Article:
This local art scene is a hotspot!
A Sunset Park gallery is putting a spotlight on the work of local artists in “Ars Nova,” an exhibit of focused on fresh, forward-thinking art. The curator of the show, whose title simply means “New Art,” says that a bright new perspective is representative of the area’s flourishing creative community.
“We’re a little bit out of the way but not anymore,” said Audrey Anastasi, also the director of the Tabla Rasa Gallery. “People are kind of discovering Sunset Park. The art community here is vibrant.”
To recruit artists for the show, Anastasi headed to the Brooklyn Army Terminal, where the group Chashama provides affordable studio space for artists. She and her husband Joseph, with whom she owns the gallery, were struck by the work of Prospect Lefferts Garden painter Kenneth E. Parris III, known for his series of paintings of dancers. However, the gallery will display futuristic paintings from Parris’s most recent body of work, part of a series titled “How we make it and survive while trying, struggling for an extraordinary and peaceful life,” which explores the conflict between ideals and reality.
Parris will discuss his paintings during an afternoon talk at the gallery on Jan. 23, including details about his dancer series, which he worked on for five years. To create those images, Parris toured with the Merce Cunningham Dance Company for two years, painting them from a backstage perspective. He says that dancers are the ideals subjects for his work.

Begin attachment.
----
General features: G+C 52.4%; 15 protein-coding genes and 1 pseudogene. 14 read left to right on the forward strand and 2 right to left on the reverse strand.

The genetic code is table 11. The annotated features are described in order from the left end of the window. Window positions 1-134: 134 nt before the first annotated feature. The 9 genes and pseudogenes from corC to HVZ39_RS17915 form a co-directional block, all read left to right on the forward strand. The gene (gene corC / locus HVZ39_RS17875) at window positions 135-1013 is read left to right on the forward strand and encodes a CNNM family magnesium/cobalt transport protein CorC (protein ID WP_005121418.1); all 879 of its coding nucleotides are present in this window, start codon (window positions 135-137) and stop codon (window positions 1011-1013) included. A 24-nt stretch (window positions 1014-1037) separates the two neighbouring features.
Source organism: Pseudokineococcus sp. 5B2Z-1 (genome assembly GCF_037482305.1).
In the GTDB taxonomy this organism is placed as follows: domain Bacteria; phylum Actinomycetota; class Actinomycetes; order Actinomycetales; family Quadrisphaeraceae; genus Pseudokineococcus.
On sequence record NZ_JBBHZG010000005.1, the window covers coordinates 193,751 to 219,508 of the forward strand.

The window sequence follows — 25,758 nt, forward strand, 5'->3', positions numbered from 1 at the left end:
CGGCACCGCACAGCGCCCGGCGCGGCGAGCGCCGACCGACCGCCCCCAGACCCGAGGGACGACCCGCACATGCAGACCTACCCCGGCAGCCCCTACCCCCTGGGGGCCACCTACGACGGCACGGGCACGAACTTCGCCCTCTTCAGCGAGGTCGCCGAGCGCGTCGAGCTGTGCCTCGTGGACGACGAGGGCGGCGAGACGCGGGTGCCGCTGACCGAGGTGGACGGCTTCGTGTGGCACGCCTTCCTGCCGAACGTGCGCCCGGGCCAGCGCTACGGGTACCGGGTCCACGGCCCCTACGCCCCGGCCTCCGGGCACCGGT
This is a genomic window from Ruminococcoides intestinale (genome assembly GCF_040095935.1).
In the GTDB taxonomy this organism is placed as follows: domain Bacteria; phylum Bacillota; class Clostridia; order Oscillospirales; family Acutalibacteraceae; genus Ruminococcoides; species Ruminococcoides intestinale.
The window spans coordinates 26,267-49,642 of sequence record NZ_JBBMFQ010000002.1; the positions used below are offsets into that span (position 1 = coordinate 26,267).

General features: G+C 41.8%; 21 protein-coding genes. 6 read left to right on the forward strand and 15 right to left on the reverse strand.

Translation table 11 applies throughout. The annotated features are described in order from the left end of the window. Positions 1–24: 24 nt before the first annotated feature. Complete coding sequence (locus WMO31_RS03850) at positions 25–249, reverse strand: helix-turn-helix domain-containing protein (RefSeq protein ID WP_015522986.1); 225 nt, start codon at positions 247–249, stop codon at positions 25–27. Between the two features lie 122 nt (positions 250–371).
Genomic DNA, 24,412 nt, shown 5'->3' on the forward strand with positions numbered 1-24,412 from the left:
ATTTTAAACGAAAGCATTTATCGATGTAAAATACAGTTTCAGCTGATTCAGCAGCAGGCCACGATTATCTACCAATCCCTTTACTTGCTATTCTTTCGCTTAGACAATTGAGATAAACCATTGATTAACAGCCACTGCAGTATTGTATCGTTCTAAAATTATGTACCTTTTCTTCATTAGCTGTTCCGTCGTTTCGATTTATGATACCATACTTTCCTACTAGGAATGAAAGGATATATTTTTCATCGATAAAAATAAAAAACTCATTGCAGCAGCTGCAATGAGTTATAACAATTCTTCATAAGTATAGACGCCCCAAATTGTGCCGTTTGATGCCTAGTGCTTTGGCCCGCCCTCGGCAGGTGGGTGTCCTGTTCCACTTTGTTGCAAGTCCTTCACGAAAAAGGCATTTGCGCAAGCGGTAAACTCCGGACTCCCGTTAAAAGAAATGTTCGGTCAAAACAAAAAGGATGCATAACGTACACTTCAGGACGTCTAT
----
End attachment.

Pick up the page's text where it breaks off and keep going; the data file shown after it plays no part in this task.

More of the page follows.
“Dancers are the perfect models not just because of the musculature, but because they have such an understanding of their bodies,” he said.
His body of work captures private moments, celebratory dinners, and parties — moments that often go ignored, he said.
“I wanted to tell this story because it’s a story that people don’t necessarily think about when they see these beautiful dancers on stage,” said Parris.
“Ars Nova” also showcases work from 10 other artists, and includes digital images given form with a three-dimensional printer, paintings focused on urbanization and migration, and a video project which displays more than 2,400 storefronts throughout New York.
But Anastasi says that visitors to the gallery, which has been a Sunset Park staple for ten-and-a-half years, can be assured that the work will seize their attention.
“We only show work that grabs us,” said Anastasi. “We love all of this work.”
“Ars Nova” at Tabla Rasa Gallery [224 48th St. between Second and Third avenues in Sunset Park, (718) 833-9100, www.tabla